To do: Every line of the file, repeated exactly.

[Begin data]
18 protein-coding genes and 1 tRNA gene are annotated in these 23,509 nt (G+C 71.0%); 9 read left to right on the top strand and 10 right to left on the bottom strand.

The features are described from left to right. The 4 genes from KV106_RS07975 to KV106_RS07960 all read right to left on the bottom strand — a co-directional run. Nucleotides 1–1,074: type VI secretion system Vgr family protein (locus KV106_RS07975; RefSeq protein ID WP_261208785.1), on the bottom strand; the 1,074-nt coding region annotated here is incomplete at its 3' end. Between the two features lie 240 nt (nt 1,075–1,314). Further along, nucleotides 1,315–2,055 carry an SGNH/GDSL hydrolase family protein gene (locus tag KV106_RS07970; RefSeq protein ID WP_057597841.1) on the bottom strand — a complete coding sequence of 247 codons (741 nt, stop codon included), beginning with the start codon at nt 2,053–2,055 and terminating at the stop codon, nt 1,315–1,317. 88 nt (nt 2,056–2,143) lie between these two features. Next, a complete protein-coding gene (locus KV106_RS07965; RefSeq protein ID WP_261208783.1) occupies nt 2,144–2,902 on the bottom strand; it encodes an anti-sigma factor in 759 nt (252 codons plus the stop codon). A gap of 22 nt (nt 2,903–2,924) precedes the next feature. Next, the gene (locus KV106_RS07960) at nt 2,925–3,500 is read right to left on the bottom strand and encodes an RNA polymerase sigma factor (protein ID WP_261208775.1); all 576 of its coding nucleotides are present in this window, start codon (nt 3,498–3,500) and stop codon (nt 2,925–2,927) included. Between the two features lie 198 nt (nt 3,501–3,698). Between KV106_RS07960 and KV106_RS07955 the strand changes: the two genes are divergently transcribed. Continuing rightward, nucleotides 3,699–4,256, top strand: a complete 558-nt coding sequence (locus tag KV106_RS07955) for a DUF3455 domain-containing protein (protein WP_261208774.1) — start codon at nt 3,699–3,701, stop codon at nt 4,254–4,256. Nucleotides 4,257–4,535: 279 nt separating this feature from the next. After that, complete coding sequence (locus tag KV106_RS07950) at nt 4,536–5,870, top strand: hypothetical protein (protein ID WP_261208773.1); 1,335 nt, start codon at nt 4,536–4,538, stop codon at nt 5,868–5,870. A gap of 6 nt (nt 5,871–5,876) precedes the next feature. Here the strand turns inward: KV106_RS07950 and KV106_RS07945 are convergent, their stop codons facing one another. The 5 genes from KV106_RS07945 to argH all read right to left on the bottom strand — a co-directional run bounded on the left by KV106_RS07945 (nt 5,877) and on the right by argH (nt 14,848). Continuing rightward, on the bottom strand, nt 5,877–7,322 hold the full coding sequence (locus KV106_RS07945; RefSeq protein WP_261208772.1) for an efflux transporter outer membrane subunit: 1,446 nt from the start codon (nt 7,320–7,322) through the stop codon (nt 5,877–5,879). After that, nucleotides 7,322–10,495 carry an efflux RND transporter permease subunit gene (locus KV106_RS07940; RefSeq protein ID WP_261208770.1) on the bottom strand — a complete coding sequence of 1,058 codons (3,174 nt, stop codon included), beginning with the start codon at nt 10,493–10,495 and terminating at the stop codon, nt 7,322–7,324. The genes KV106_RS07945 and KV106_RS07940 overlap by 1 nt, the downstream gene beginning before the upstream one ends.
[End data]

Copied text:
18 protein-coding genes and 1 tRNA gene are annotated in these 23,509 nt (G+C 71.0%); 9 read left to right on the top strand and 10 right to left on the bottom strand.

The features are described from left to right. The 4 genes from KV106_RS07975 to KV106_RS07960 all read right to left on the bottom strand — a co-directional run. Nucleotides 1–1,074: type VI secretion system Vgr family protein (locus KV106_RS07975; RefSeq protein ID WP_261208785.1), on the bottom strand; the 1,074-nt coding region annotated here is incomplete at its 3' end. Between the two features lie 240 nt (nt 1,075–1,314). Further along, nucleotides 1,315–2,055 carry an SGNH/GDSL hydrolase family protein gene (locus tag KV106_RS07970; RefSeq protein ID WP_057597841.1) on the bottom strand — a complete coding sequence of 247 codons (741 nt, stop codon included), beginning with the start codon at nt 2,053–2,055 and terminating at the stop codon, nt 1,315–1,317. 88 nt (nt 2,056–2,143) lie between these two features. Next, a complete protein-coding gene (locus KV106_RS07965; RefSeq protein ID WP_261208783.1) occupies nt 2,144–2,902 on the bottom strand; it encodes an anti-sigma factor in 759 nt (252 codons plus the stop codon). A gap of 22 nt (nt 2,903–2,924) precedes the next feature. Next, the gene (locus KV106_RS07960) at nt 2,925–3,500 is read right to left on the bottom strand and encodes an RNA polymerase sigma factor (protein ID WP_261208775.1); all 576 of its coding nucleotides are present in this window, start codon (nt 3,498–3,500) and stop codon (nt 2,925–2,927) included. Between the two features lie 198 nt (nt 3,501–3,698). Between KV106_RS07960 and KV106_RS07955 the strand changes: the two genes are divergently transcribed. Continuing rightward, nucleotides 3,699–4,256, top strand: a complete 558-nt coding sequence (locus tag KV106_RS07955) for a DUF3455 domain-containing protein (protein WP_261208774.1) — start codon at nt 3,699–3,701, stop codon at nt 4,254–4,256. Nucleotides 4,257–4,535: 279 nt separating this feature from the next. After that, complete coding sequence (locus tag KV106_RS07950) at nt 4,536–5,870, top strand: hypothetical protein (protein ID WP_261208773.1); 1,335 nt, start codon at nt 4,536–4,538, stop codon at nt 5,868–5,870. A gap of 6 nt (nt 5,871–5,876) precedes the next feature. Here the strand turns inward: KV106_RS07950 and KV106_RS07945 are convergent, their stop codons facing one another. The 5 genes from KV106_RS07945 to argH all read right to left on the bottom strand — a co-directional run bounded on the left by KV106_RS07945 (nt 5,877) and on the right by argH (nt 14,848). Continuing rightward, on the bottom strand, nt 5,877–7,322 hold the full coding sequence (locus KV106_RS07945; RefSeq protein WP_261208772.1) for an efflux transporter outer membrane subunit: 1,446 nt from the start codon (nt 7,320–7,322) through the stop codon (nt 5,877–5,879). After that, nucleotides 7,322–10,495 carry an efflux RND transporter permease subunit gene (locus KV106_RS07940; RefSeq protein ID WP_261208770.1) on the bottom strand — a complete coding sequence of 1,058 codons (3,174 nt, stop codon included), beginning with the start codon at nt 10,493–10,495 and terminating at the stop codon, nt 7,322–7,324. The genes KV106_RS07945 and KV106_RS07940 overlap by 1 nt, the downstream gene beginning before the upstream one ends.